Reynolds was renowned for portraits created in the ‘Grand Manner’, a high-art style that referenced poses from classical art to illustrate the noble qualities of the noble classes of Georgian England. So popular were Reynold’s portraits that, to keep up with commissions, he sometimes completed only the face of the sitter, leaving the remainder of the painting for completion by his apprentices.

The Smith portrait Lady Smith (Charlotte Delaval) and Her Children (George Henry, Louisa, and Charlotte) won approval at the Academy’s 1787 Summer Exhibition for its expression of cultural ideals of femininity and upper-class childhood. Comfortable in a natural setting, the fashionably attired Lady Smith gazes reflectively into the distance while her three children actively engage the viewer.

Young George Henry, who later changed the family name to Smyth with a ‘y’, appears confident of his place in the world. Sisters Louisa and Charlotte demonstrate feminine family virtues as they support and elevate the future heir. In time, Louisa and Charlotte married brothers Thomas and Charles Este, and George Henry became a Member of Parliament and fulfilled his destiny as sixth Baronet.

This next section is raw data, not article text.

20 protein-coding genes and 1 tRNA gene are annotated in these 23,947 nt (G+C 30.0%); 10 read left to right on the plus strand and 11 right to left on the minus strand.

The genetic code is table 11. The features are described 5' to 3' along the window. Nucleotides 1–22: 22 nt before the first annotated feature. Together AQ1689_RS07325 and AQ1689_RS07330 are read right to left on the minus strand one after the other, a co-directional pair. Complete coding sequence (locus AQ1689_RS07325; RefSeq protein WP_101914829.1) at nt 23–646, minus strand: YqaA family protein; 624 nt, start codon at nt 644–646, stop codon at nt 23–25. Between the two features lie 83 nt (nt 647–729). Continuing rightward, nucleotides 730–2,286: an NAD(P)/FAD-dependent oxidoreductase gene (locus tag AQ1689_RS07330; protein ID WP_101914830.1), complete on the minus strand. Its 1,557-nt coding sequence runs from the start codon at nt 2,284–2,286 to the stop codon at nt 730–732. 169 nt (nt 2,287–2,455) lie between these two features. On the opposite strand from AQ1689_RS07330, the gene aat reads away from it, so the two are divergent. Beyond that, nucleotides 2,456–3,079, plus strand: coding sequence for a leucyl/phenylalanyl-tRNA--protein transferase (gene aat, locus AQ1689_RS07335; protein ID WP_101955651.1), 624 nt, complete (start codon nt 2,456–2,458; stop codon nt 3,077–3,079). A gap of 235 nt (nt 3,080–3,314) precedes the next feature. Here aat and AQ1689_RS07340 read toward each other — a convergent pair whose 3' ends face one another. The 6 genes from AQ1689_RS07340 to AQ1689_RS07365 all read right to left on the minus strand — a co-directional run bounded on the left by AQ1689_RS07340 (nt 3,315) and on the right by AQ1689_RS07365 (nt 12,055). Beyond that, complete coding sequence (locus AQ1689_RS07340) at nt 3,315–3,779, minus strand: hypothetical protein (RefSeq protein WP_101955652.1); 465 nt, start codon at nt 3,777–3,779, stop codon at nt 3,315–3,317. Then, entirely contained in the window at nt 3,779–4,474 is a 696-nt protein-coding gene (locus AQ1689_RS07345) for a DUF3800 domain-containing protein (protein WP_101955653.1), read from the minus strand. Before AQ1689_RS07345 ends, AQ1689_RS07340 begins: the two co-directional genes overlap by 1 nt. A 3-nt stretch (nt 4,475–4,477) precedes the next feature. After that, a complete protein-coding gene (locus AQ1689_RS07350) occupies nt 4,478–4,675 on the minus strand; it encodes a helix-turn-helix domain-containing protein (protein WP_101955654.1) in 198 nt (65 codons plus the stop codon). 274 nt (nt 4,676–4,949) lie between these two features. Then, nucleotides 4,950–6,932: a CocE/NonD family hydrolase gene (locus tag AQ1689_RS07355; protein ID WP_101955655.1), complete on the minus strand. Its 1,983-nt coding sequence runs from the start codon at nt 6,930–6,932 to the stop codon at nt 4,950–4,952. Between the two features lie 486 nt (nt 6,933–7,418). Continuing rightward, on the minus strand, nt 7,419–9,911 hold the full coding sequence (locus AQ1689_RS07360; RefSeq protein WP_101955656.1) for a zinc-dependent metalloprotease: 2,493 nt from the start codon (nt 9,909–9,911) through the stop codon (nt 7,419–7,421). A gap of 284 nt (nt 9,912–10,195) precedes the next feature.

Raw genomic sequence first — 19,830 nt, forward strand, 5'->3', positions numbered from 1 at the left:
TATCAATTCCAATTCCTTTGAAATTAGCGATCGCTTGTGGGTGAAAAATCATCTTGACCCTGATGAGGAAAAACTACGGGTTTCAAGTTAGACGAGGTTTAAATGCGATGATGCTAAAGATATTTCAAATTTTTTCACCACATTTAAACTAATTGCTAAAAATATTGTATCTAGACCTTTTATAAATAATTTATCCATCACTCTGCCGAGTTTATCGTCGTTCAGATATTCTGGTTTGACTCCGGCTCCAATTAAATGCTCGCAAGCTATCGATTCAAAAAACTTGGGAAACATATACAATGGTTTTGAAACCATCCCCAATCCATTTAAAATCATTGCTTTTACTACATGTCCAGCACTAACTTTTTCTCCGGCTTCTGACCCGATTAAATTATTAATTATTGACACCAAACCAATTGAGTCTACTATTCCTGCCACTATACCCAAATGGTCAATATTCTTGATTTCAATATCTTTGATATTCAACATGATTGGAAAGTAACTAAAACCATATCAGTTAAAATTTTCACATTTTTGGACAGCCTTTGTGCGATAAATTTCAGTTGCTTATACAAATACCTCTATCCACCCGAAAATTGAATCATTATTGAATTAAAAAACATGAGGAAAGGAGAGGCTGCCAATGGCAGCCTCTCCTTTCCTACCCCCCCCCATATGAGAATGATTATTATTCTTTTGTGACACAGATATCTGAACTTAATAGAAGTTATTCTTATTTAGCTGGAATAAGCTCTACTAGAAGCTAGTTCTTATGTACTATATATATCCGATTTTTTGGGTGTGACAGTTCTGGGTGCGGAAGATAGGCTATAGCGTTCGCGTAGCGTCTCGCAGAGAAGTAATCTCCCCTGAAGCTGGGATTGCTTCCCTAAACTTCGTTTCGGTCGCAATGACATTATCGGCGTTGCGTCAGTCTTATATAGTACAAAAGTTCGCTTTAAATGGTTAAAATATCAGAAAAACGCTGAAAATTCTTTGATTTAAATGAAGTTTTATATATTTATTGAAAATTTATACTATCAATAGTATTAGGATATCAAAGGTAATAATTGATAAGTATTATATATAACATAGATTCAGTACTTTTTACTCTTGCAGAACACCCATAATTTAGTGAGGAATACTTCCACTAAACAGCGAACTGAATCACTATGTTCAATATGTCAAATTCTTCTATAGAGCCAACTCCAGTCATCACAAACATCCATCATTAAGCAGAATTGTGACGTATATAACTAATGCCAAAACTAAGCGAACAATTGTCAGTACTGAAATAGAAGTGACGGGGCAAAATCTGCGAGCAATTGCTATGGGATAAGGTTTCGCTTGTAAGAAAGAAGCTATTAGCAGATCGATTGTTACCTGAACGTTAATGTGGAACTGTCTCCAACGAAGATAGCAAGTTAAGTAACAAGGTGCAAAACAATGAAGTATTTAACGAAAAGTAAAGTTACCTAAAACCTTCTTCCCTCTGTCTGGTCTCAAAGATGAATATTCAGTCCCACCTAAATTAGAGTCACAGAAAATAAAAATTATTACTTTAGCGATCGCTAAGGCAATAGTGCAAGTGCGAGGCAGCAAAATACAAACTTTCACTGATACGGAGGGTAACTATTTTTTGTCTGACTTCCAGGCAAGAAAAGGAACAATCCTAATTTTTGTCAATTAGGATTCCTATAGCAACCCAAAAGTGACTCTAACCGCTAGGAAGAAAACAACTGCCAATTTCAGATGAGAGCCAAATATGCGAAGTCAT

Sir Robert’s commission earned £314 for Reynolds, achieved lasting fame for the Smith family and reinforced Reynold’s artistic influence.

Sir Joshua Reynolds, England 1723–92 / Lady Smith (Charlotte Delaval) and Her Children (George Henry, Louisa, and Charlotte) 1787 / Oil on canvas / 140.7 x 112.1cm / Bequest of Collis P Huntington, 1900 / 25.110.10 / Collection: The Metropolitan Museum of Art, New York

Élisabeth Louise Vigée Le Brun ‘Comtesse de la Châtre (Marie Charlotte Louise Perrette Aglaé Bontemps, 1762–1848)’ 1789

Painted during the French Revolution, the portrait shows the Comtesse de la Châtre, daughter of Louis XV’s premier valet, whose influential position in the royal household paved the way for her aristocratic marriage. The Comtesse wears clothing popularised at the time by Marie Antoinette, the last Queen of France before the Revolution who regularly sat for Vigée Le Brun. Like the artist herself, and many of her sitters, the Comtesse was a loyalist close to the Crown, and was forced to flee France during the Revolution.